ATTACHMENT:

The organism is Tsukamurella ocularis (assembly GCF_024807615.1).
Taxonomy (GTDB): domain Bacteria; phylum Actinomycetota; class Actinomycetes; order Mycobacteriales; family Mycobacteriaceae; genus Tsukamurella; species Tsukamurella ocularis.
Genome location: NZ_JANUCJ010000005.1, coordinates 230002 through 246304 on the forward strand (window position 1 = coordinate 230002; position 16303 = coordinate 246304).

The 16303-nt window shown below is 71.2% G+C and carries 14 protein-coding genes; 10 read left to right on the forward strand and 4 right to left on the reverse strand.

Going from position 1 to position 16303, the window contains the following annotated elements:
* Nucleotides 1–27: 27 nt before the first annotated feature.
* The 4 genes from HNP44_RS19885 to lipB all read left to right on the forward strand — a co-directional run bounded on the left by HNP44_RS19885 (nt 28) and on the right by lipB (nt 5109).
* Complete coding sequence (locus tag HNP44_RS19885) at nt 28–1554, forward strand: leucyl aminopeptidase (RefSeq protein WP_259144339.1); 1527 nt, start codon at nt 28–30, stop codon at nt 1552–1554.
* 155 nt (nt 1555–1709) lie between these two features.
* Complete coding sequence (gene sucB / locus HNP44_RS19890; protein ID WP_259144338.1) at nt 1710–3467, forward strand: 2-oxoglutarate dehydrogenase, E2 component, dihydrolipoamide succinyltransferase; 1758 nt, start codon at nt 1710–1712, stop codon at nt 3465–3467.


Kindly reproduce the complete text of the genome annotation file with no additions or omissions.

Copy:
The organism is Tsukamurella ocularis (assembly GCF_024807615.1).
Taxonomy (GTDB): domain Bacteria; phylum Actinomycetota; class Actinomycetes; order Mycobacteriales; family Mycobacteriaceae; genus Tsukamurella; species Tsukamurella ocularis.
Genome location: NZ_JANUCJ010000005.1, coordinates 230002 through 246304 on the forward strand (window position 1 = coordinate 230002; position 16303 = coordinate 246304).

The 16303-nt window shown below is 71.2% G+C and carries 14 protein-coding genes; 10 read left to right on the forward strand and 4 right to left on the reverse strand.

Going from position 1 to position 16303, the window contains the following annotated elements:
* Nucleotides 1–27: 27 nt before the first annotated feature.
* The 4 genes from HNP44_RS19885 to lipB all read left to right on the forward strand — a co-directional run bounded on the left by HNP44_RS19885 (nt 28) and on the right by lipB (nt 5109).
* Complete coding sequence (locus tag HNP44_RS19885) at nt 28–1554, forward strand: leucyl aminopeptidase (RefSeq protein WP_259144339.1); 1527 nt, start codon at nt 28–30, stop codon at nt 1552–1554.
* 155 nt (nt 1555–1709) lie between these two features.
* Complete coding sequence (gene sucB / locus HNP44_RS19890; protein ID WP_259144338.1) at nt 1710–3467, forward strand: 2-oxoglutarate dehydrogenase, E2 component, dihydrolipoamide succinyltransferase; 1758 nt, start codon at nt 1710–1712, stop codon at nt 3465–3467.